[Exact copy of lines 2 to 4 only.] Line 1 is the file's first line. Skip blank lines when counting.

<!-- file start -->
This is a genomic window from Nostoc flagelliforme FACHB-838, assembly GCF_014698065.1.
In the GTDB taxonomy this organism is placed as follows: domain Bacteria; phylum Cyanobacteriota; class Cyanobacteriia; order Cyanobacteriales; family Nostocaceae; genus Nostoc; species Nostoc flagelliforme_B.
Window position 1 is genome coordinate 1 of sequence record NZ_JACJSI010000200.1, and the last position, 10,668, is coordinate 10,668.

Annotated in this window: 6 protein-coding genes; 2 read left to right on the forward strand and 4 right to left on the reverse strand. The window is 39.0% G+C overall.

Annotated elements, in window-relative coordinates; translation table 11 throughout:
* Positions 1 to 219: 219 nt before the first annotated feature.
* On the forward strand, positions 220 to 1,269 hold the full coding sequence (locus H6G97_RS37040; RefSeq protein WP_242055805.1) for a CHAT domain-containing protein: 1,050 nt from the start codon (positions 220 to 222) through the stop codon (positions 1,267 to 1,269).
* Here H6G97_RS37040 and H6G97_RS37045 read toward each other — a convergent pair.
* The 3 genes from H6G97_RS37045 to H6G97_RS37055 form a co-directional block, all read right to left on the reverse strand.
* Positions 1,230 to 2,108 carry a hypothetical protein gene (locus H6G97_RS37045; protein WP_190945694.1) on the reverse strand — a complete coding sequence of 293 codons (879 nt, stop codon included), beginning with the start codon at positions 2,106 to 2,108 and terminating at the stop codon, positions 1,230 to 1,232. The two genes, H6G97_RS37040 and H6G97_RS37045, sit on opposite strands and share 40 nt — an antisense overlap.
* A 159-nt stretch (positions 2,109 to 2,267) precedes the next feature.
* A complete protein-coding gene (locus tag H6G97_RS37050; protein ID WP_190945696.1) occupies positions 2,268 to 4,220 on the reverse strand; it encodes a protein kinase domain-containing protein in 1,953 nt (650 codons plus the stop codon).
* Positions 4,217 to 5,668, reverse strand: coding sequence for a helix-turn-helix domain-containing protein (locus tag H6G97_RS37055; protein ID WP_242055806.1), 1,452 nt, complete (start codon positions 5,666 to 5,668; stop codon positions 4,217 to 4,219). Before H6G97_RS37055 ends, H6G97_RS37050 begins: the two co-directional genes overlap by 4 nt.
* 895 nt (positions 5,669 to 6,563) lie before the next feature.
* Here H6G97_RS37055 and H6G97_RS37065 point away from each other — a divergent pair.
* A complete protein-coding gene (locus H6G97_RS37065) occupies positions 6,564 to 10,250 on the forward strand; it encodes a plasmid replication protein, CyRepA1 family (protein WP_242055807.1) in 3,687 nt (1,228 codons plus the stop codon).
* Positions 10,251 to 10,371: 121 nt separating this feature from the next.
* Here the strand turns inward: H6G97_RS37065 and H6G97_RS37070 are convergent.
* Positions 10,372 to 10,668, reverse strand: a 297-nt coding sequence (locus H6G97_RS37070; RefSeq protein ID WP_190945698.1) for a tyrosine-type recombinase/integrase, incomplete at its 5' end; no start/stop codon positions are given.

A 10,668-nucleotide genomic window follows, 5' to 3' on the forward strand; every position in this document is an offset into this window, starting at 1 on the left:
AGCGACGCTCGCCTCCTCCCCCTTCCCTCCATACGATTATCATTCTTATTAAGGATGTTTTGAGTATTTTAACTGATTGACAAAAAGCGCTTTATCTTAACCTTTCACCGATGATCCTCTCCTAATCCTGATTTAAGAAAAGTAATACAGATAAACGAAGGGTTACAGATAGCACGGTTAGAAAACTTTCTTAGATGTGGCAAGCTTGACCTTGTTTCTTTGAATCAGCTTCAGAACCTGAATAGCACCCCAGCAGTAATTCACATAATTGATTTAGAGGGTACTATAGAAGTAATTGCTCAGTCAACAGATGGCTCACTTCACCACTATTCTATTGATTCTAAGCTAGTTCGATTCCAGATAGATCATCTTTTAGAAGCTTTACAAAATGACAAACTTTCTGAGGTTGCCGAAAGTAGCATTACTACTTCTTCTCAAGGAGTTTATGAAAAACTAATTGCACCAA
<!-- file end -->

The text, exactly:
In the GTDB taxonomy this organism is placed as follows: domain Bacteria; phylum Cyanobacteriota; class Cyanobacteriia; order Cyanobacteriales; family Nostocaceae; genus Nostoc; species Nostoc flagelliforme_B.
Window position 1 is genome coordinate 1 of sequence record NZ_JACJSI010000200.1, and the last position, 10,668, is coordinate 10,668.

Annotated in this window: 6 protein-coding genes; 2 read left to right on the forward strand and 4 right to left on the reverse strand. The window is 39.0% G+C overall.